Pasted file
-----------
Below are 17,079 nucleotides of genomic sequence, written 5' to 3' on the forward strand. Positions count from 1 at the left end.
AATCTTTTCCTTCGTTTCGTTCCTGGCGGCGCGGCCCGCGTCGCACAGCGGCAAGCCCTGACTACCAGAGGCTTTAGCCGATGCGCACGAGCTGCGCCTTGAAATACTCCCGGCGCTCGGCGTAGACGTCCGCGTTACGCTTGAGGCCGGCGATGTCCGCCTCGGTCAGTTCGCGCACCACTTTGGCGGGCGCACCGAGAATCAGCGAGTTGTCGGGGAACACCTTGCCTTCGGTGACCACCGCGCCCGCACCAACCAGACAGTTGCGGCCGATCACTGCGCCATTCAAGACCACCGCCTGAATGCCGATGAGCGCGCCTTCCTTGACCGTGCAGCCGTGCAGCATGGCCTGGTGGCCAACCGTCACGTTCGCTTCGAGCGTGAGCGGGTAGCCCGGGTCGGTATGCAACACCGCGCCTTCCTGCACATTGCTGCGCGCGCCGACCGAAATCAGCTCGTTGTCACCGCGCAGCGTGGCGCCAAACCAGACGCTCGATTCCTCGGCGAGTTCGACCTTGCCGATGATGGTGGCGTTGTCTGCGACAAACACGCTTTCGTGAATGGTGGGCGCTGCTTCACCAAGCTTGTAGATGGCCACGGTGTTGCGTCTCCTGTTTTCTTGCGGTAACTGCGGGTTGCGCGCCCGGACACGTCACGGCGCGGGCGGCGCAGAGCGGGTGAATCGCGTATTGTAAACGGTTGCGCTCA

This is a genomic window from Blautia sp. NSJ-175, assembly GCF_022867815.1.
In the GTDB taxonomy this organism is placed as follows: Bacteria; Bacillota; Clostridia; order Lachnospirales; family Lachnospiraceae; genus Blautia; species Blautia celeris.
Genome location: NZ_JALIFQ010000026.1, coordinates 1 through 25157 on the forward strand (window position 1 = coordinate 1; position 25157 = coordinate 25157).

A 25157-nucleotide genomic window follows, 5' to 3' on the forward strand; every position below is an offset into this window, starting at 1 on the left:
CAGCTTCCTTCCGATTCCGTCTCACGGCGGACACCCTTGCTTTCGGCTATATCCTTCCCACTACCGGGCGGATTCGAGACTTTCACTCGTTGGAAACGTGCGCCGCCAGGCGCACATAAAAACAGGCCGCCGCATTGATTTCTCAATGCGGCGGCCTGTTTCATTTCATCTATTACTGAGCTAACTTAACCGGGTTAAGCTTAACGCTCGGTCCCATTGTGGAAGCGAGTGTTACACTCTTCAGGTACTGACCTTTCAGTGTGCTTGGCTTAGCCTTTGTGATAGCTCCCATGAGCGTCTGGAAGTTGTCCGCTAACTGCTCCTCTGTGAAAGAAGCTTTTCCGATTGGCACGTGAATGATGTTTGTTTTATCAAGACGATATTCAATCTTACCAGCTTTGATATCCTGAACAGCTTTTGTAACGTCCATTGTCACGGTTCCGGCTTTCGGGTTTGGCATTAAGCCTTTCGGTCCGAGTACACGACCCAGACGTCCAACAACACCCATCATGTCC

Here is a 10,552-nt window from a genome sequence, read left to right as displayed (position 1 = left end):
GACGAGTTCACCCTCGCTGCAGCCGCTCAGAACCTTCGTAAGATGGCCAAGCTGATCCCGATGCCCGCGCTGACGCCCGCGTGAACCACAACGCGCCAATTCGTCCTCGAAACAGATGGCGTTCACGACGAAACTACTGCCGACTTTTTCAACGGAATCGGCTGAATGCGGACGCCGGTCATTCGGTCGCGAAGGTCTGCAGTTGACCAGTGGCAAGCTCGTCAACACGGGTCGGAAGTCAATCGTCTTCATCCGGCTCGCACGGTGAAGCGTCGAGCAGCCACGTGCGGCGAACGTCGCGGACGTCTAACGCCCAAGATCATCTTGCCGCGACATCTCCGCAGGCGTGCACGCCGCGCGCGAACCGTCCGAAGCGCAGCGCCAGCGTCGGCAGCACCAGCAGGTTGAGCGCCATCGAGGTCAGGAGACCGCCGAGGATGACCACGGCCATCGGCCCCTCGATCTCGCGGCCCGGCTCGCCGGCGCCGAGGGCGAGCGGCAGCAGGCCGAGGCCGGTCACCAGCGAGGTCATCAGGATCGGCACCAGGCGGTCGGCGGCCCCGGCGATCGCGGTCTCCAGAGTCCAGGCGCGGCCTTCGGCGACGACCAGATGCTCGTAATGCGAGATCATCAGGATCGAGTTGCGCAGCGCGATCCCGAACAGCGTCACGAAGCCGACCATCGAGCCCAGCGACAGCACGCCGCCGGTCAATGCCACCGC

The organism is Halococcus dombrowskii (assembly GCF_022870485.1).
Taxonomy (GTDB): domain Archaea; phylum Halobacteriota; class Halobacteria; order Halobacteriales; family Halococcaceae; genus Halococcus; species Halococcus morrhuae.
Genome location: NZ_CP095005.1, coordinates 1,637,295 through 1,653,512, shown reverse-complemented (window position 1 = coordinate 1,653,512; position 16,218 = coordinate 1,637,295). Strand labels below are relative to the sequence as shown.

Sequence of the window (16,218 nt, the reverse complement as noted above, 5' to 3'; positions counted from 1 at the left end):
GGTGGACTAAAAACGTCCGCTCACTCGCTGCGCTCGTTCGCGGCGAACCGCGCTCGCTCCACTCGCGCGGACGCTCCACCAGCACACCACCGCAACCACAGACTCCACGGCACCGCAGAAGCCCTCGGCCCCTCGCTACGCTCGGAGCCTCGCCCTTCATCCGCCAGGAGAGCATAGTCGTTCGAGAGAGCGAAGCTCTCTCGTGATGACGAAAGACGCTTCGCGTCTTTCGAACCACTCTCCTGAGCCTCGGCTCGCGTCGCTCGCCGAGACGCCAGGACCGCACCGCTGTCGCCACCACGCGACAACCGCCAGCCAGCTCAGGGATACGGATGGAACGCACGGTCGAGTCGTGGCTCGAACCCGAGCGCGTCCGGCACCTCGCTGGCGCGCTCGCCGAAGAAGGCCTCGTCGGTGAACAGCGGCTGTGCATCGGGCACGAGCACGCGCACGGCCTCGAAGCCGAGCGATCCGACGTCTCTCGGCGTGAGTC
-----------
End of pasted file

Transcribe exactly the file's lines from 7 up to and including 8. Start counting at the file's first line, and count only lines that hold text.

CAGCTTCCTTCCGATTCCGTCTCACGGCGGACACCCTTGCTTTCGGCTATATCCTTCCCACTACCGGGCGGATTCGAGACTTTCACTCGTTGGAAACGTGCGCCGCCAGGCGCACATAAAAACAGGCCGCCGCATTGATTTCTCAATGCGGCGGCCTGTTTCATTTCATCTATTACTGAGCTAACTTAACCGGGTTAAGCTTAACGCTCGGTCCCATTGTGGAAGCGAGTGTTACACTCTTCAGGTACTGACCTTTCAGTGTGCTTGGCTTAGCCTTTGTGATAGCTCCCATGAGCGTCTGGAAGTTGTCCGCTAACTGCTCCTCTGTGAAAGAAGCTTTTCCGATTGGCACGTGAATGATGTTTGTTTTATCAAGACGATATTCAATCTTACCAGCTTTGATATCCTGAACAGCTTTTGTAACGTCCATTGTCACGGTTCCGGCTTTCGGGTTTGGCATTAAGCCTTTCGGTCCGAGTACACGACCCAGACGTCCAACAACACCCATCATGTCC

Here is a 10,552-nt window from a genome sequence, read left to right as displayed (position 1 = left end):